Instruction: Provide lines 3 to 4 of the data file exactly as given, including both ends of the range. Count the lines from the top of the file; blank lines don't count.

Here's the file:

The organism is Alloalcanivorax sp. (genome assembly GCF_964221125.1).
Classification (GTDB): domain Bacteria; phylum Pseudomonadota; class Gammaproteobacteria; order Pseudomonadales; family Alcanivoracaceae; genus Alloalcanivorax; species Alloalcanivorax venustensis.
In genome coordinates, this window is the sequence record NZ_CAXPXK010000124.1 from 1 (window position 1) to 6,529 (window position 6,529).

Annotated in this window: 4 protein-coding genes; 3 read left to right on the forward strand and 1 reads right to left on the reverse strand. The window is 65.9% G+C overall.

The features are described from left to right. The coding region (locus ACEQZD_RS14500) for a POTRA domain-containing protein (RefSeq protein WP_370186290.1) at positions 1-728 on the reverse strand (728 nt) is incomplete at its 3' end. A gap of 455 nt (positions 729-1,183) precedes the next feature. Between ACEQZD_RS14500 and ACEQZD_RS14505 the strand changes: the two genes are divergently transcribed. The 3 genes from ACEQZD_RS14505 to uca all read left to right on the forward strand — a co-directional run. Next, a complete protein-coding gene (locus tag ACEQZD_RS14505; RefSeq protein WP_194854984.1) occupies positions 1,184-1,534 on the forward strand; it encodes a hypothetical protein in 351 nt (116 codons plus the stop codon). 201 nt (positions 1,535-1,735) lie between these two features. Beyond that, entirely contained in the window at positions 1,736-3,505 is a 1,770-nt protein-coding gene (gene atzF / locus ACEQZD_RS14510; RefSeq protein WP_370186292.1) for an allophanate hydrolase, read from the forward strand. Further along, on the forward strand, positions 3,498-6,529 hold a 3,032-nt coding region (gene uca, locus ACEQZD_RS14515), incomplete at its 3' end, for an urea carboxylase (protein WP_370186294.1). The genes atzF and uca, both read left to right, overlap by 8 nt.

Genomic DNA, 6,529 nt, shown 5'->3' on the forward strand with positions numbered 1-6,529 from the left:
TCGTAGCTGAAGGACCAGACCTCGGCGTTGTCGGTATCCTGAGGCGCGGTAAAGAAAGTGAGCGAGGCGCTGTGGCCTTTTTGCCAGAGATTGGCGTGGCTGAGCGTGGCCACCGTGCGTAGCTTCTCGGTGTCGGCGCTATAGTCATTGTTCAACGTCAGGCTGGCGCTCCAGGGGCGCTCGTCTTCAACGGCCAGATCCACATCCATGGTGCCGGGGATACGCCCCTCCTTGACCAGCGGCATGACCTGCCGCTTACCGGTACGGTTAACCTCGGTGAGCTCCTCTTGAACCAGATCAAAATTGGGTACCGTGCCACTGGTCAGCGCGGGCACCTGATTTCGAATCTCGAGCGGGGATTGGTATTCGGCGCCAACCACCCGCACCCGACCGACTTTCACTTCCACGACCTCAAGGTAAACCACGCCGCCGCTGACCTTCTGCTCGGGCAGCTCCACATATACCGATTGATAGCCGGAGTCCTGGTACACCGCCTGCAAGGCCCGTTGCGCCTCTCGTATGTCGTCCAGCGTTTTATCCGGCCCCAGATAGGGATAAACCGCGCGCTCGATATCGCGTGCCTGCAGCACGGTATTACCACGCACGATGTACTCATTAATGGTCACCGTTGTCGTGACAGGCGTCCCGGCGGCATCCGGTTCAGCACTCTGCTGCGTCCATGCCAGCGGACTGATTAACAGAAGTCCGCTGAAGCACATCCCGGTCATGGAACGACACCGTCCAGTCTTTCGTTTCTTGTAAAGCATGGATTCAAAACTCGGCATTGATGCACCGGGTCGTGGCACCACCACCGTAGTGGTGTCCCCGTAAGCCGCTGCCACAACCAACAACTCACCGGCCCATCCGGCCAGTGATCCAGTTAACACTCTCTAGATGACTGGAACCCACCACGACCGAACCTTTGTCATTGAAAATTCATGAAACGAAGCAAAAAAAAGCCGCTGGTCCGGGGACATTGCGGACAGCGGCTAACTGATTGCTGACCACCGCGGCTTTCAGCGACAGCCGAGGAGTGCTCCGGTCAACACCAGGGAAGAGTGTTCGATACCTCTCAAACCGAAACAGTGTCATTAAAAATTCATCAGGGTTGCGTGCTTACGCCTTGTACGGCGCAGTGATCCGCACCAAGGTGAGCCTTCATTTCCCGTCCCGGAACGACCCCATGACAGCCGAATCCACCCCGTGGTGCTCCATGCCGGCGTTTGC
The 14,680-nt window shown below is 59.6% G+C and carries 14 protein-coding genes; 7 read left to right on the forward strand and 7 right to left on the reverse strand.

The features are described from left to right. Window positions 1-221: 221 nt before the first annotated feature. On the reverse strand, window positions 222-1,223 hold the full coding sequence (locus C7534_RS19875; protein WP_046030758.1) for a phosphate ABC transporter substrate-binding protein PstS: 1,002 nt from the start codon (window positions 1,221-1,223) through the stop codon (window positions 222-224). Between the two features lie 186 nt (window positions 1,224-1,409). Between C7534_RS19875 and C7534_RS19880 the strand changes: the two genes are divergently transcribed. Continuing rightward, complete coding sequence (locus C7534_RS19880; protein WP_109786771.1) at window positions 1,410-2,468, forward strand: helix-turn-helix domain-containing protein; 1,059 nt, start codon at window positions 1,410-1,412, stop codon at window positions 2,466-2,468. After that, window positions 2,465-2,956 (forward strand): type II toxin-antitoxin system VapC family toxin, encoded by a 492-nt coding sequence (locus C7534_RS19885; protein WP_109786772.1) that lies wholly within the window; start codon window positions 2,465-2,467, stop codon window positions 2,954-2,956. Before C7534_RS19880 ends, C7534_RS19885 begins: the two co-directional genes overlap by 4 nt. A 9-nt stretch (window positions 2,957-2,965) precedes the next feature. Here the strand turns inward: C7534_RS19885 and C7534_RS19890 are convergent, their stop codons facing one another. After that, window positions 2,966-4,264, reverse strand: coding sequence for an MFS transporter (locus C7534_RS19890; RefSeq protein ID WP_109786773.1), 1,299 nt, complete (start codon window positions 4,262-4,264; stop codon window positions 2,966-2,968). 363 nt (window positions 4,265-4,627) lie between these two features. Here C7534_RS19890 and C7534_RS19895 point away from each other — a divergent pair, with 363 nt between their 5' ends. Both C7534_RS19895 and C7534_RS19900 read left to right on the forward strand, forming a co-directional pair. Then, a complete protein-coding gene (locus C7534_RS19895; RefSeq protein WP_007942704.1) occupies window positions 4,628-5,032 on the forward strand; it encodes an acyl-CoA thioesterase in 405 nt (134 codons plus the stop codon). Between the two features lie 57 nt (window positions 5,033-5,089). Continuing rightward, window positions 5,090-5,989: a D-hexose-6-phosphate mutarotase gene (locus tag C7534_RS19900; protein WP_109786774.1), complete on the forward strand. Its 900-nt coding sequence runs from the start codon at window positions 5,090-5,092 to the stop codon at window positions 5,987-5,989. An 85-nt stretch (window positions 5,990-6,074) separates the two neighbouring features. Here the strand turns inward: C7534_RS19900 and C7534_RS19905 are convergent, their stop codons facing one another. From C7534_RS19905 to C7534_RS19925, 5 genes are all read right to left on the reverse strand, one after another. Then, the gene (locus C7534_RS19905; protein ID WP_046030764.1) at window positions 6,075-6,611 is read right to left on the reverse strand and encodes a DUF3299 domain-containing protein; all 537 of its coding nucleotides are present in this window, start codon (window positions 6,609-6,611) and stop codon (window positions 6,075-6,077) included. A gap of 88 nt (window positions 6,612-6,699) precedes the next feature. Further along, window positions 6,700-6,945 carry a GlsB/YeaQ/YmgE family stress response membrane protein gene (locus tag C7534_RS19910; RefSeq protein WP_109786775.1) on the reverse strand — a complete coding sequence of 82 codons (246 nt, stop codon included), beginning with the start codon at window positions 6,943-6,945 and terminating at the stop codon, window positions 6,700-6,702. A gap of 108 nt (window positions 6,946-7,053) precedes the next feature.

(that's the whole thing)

In genome coordinates, this window is the sequence record NZ_CAXPXK010000124.1 from 1 (window position 1) to 6,529 (window position 6,529).

Annotated in this window: 4 protein-coding genes; 3 read left to right on the forward strand and 1 reads right to left on the reverse strand. The window is 65.9% G+C overall.